Originally, the Siamese cats that were imported to the West were of medium size and sported varied physiques, and head shapes. Some sported long bodies that were muscular and notably agile and graceful with moderately wedge-shaped heads and ears were almost comically large yet in proportion to the measurement of their heads. Others carried slender bodies and sharper contoured heads. The cats were not extreme in size or form but its built ranged from a substantial size to a svelte physique.
As time passed the development of these felines were better controlled and the need for different classifications became a requirement to include felines that sported different color coats of varying length.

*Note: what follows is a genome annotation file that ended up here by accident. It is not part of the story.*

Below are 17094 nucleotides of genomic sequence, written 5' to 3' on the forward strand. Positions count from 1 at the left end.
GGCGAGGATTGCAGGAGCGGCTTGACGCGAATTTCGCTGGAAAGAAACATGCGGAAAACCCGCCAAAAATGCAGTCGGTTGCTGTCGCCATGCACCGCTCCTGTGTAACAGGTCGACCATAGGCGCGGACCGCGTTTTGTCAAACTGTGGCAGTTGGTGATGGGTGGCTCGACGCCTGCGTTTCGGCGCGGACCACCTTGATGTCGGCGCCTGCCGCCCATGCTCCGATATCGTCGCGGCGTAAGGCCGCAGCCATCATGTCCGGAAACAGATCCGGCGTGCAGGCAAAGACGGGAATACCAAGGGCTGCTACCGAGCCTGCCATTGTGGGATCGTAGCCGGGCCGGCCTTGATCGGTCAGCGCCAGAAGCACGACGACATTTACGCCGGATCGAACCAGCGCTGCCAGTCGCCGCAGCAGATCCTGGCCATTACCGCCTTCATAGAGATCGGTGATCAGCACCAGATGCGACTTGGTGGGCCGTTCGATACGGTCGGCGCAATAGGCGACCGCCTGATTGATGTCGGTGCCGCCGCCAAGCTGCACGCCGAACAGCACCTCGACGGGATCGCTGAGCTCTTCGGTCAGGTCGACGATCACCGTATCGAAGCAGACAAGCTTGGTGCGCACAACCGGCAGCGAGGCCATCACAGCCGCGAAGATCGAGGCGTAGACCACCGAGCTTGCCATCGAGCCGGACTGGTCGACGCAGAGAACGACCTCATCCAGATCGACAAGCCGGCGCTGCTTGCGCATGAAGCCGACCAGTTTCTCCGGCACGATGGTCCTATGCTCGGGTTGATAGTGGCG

The last chapter of this book will give you information on regulations and requirements to show your Siamese buddy off at cat shows and cat walks. In the meantime, read on to find out more about what to expect when expecting a Siamese cat.
You’ve learnt that the Siamese cat is largely responsible for the other breeds of cats that have been developed over the years. The Himalayan cat, the Thai cat, the Ocicat, the Burmese, the Korat, the Snowshoe, the Tonkinese and a variety of Oriental breeds like the Oriental Longhair, the Oriental Shorthair, the Balinese, the Javanese as well as the Shorthair and Longhair Color -point all owe its beginnings to the beautiful Siamese cat.
The Siamese cat is indeed a special sort, having been instrumental and playing a big role in the emergence of these other equally attractive felines.
The Siamese of today bears very little resemblance to the first stock of the more moderate and traditional Siamese cats which sported visibly rounder heads and more rotund bodies. The old-school or traditional Siamese was eventually re-established by numerous breeders and registries and was later dubbed as the Thai cat.